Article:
1. History


The International Commission of Catholic Prison Pastoral Care finds its roots in an international Congress, convoked on behalf of the Secretary of State, by the future Pope Paul VI, in the Holy Year 1950 in Rome with the participation of prison chaplains-general from many European countries, the United States of America and Argentina.

In 1954 a second Congress took place in Fribourg in Switzerland.  After this congress several meetings were held at irregular intervals.  The purpose of these meetings was to support prison chaplains and bring to the Church a greater awareness for Prison Pastoral Care.

In 1972, the third Congress was held in Rome. It became obvious that continuity was needed.  The Commission required Statutes and a Charter.

In 1974, the "Internationale Kommission der Katholischen Gefängnisgeistlichen (IKG)" was established in London and Statutes were adopted in accordance with Swiss Civil Law.

In 1983 in Strasbourg a special Charter was adopted.  Other Congresses were subsequently held in Munich 1977, Madrid 1985, Vienna 1987, all in Western Europe.  In 1990, in Rome, Episcopal Conferences from Africa and South America joined the Commission.  In Bovendonk 1993, Warsaw 1996 and Mexico 1999 the Commission saw membership grow in more than 100 countries over all  the world.  At that time, the Commission really became the International Catholic forum for  Prison Pastoral Care.

During the Jubilee Year 2000,  the Executive Board, on behalf of the Commission, applied for ecclesial recognition as Public Commission of the Faithful.  For this reason its Statutes were adjusted and the name is "International Commission of Catholic Prison Pastoral Care".

In the same year, the Commission was affiliated to the United Nations as a Non Governmental Organization in special consultative status.


2. Fundamentals

Evangelical foundation

It is the central Mission of the Church to bring the Good News of Christ to the whole world. In a clear evangelical attitude this Commission will open up this appeal in a diverse prison world, by preserving and promoting the dignity of the prison community, both residents and personnel, by working for their integral human and religious development. No one can be excluded from being a member of the human community.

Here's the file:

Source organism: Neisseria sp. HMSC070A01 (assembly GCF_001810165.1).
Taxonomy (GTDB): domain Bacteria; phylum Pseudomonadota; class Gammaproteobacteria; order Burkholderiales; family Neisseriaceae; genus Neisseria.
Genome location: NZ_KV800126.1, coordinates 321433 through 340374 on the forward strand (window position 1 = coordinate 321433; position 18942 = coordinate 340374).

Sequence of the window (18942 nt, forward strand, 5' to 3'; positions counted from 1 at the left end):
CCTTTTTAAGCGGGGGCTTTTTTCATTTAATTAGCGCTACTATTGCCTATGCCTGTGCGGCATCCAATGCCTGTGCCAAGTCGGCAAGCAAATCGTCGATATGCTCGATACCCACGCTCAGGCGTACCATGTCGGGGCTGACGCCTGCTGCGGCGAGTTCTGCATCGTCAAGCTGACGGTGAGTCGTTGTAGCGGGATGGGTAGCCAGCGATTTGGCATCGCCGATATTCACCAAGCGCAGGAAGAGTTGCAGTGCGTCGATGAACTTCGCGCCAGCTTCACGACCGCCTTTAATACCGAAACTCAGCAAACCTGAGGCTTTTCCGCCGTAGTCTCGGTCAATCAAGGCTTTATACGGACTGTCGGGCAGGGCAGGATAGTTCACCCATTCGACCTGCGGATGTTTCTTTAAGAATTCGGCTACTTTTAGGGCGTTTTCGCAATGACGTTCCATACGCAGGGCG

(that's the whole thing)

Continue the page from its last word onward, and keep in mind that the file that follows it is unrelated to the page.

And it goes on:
Christ received all those who came to Him, whatever their condition.  He was “the friend of publicans and sinners" (Lk 7:34).  Many other words in the bible speak about trespasses and forgiveness: "Go in peace, and sin no more" (John 8:1-12); your brother should be forgiven "not seven times, but seventy times seven" (Mt 18:22).

Christ doesn't teach us only by his words, but also by his example: He came not to the righteous, but to the sinners (Mt 9: 13). He encourages his followers to look for the lost sheep (Lk 15:4).

God is rich in mercy and love (Eph. 2:4) and it is the duty of the Church to show compassion and mercy to those entrusted to its care.  Working with the prisoners should always be in conjunction with the victim, but it excludes self-judgement and revenge.  The sentence should not lead to destruction, but to healing and integration into the community (Hebr 12:13).

Remember the prisoners, as if You were in prison yourself.  Remember the victim, as if You were one yourself (Hebr 13,3).


Ecclesial foundation

The Church endeavors to serve the people of God as Jesus did, attentive to all but especially to the most needy with whom Jesus identified himself. The community is the theological and sociological place where pastoral care , including prison pastoral care, is exercised.

From the day when Jesus promised paradise to "the good thief” to the day Pope John Paul II sent his papal letter on prison pastoral care to the world[1], the traditional practice of the Church, despite many shortcomings due to human frailty and sinfulness, has been to take with all seriousness our Lord's words: "I was in prison and you visited Me" (Mt 25:36).  This tradition has received support from the magisterium of the Church, especially in recent years. The dogmatic constitution "Lumen Gentium" and the pastoral constitution "Gaudium et Spes" were followed by the papal encyclicals "Redemptor Hominis"(1978),"Dives in Misericordia"(1980), "Evangelium Vitae" (1995) and “Novo Millennio Eunte” (2000).They have much to say about the mission of the Church, particularly to the marginalized, about the rights and dignity of every human person and about the boundless love and mercy of God towards all.


Juridical foundation